4 Common Types of Flame Detectors

Share Now

4 Common Types of Flame Detectors

Posted on 04, Aug. 2023

Before any alarms can sound or fire concealment frameworks can enact, something should recognize that fire is present. Generally speaking, that something is a fire indicator.

Underneath, we will discuss what a fire detector is, what types are accessible, and how to figure out which one might be best for your office.

What Is a Flame Detector?

A flame detector is your offices first line of safety against fire. A sensor intended to recognize the presence of fire immediately, so you can respond as fast and suitably as could be expected.

Commonly, a flame detector just not identifies the presence of a fire, but also, briefs your fire security systems and suppression systems to trigger. This could incorporate any of the following

  • Sounding fire alarms systems
  • Alerting your central station monitoring system and the first local responder.
  • Activating your fire suppression systems(extinguishers, sprinklers, etc.)
  • Deactivating your gas and fuel lines

4 Common Types of Flame Detectors

Something significant to be familiar with fire detectors? Not all fire detectors are made equivalent. There are various brands and models available — and keeping in mind that they all work to achieve similar objectives of recognizing fires, they work, perform, and respond to specific dangers unexpectedly. It is important to know the details regarding every one of them, so you can choose the one that best suits your facilities needs.

Let us take a look at  five of the most common types of fire detectors as follows:

1. Ultraviolet (UV) Flame Detectors

Ultraviolet (UV) flame detectors recognize UV radiation the second a fire is touched off. Since most flames communicate UV radiation, these detectors are a good, dependable choice for some offices. They are also valuable for offices that are inclined to specific hazards like hydrocarbon, halogen, and metal fires.

UV flame detectors offer extraordinary awareness at brief distances, around 0-50 feet. In any case, their presentation is known to diminish at any length past that. They're also known to respond to electrical releases like lightning, so they are best kept in an indoor climate.

2. Infrared (IR) Flame Detectors

An infrared (IR) flame detector observes IR radiation. Hot gasses that are transmitted by flames produce exceptional examples in IR frequencies, which can be found on a thermal imaging camera inside the detector. All things considered, IR flame detectors require the flickering movement of a flame before they can detect and respond to a fire.

IR flame indicators are also habitual guilty parties of false alarms. This is because other hot gasses and surfaces not brought about by a fire (ovens, heat lights, and so on) can set off their reaction.

3. Ultraviolet/Infrared (UV/IR) Flame Detectors

Ultraviolet/infrared (UV/IR) flame detectors incorporate sensors for both UV and IR radiation. The two sensors work independently, as depicted previously. However, some additional hardware and wiring help the indicator cycle and assess the two signs. This helps dispel any problems that one sign or the other may provoke.

This supported resistance to false alarm systems permits UV/IR fire locators to be utilized in both indoor and open-air applications. In any case, it limits fire detection to incorporate flames that just transmit both UV and IR radiation.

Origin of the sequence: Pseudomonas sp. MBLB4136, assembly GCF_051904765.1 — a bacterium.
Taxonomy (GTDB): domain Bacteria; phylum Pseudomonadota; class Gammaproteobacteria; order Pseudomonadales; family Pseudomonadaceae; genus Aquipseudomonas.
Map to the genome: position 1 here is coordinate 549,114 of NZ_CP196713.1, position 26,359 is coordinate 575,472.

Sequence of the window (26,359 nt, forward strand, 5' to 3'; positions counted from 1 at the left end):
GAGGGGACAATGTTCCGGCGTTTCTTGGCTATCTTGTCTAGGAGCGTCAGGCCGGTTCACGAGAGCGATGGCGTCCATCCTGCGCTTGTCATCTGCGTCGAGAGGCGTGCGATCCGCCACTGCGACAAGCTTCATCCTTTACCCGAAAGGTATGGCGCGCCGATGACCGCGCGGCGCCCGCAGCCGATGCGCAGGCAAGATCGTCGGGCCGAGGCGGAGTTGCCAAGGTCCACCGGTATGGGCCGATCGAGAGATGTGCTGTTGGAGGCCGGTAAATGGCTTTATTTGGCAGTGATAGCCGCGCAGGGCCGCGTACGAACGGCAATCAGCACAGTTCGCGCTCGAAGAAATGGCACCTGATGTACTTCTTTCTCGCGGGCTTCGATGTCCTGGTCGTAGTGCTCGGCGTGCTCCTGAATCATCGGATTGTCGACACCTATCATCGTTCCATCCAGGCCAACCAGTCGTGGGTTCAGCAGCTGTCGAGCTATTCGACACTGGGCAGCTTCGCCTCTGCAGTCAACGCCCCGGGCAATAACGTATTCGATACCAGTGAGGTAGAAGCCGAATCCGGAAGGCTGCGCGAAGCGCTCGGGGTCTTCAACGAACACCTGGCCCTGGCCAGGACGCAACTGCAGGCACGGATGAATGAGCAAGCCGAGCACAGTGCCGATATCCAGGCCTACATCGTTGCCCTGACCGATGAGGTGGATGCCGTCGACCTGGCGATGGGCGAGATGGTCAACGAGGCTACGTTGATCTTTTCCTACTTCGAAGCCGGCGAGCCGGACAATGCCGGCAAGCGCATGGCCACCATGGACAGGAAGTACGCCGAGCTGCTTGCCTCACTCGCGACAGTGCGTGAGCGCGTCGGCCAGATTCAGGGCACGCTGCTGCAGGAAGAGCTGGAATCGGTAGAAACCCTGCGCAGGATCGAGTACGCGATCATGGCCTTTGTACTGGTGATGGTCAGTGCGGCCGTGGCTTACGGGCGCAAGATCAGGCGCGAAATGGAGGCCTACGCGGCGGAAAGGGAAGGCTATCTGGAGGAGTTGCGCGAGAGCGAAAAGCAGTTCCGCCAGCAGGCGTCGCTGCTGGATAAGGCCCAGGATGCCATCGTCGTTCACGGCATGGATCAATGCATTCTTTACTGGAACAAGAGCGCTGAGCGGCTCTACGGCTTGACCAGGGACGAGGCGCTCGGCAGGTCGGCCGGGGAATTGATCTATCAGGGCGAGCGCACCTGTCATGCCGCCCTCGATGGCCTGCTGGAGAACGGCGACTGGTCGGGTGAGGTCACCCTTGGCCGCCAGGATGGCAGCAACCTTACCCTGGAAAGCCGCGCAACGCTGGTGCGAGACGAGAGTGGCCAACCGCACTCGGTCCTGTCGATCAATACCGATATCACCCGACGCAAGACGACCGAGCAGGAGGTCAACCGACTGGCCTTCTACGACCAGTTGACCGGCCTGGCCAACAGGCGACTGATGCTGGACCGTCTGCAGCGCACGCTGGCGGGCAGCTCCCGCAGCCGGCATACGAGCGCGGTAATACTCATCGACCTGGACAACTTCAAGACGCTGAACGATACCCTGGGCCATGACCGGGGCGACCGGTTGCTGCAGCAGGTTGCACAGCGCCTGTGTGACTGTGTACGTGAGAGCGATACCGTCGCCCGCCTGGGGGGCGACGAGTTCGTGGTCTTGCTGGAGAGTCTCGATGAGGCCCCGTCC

4. Multi-Spectrum Infrared (MSIR) Flame Detectors

Multi-spectrum infrared (MSIR)flame detectors utilize numerous infrared wavelengths to further recognize fire-creating radiation from non-fire-creation radiation sources. They are equipped for responding rapidly to flames inside a distance of up to 200 feet, both inside and outside

MSIR flame detectors are also equipped for recognizing flames even in the midst of the smokiest of flames, and they are not liable to make deceptions due to lighting, sunlight, or other hot items in the surrounding environment.

5. Visual Flame Imaging Flame Detectors

Visual flame imaging flame indicators utilize charged couple device(CCD) picture sensors to recognize the presence of a fire. These sensors cycle the live video from the CCD to examine conceivable fire sources' shapes and development, which assists them in recognizing whether it's a genuine fire danger.

One benefit of this kind of flame detector is that it does not depend on the discharge of carbon dioxide or other burning items to identify fires. In any case, one drawback is that they are not equipped for recognizing fires imperceptible to the natural eye, similar to hydrogen flares.

How to Decide Which Flame Detector Is Right for Your Facility?

Since there are so many choices out there, it tends to be hard to know which type of flame detector is the most ideal decision for your office. Your best choice is to talk with a fire detection specialist, like our team at Buildmyinfra. They will be able to listen to your particular requirements and unique fire hazard, then, at that point, suggest a good solution.

But to give you a clear idea of what  type of flame detector you could require, there are a couple of main things to consider, including

  • Your facility has unique fire hazards and the kind of radiation those fires emit.
  • from Your facility environmental conditions.
  • Your  facility size (or the components of the protected area)
  • The significance of flame detector reaction time to your facility
  • The significance of flame detector false alarm rate to your facility

Conclusion

Regardless of your industry or application, your facility needs adequate fire security systems and that starts with fire detection. At Buildmyinfra Fire & Security Systems, we can help you find a high-quality flame detector that works for you.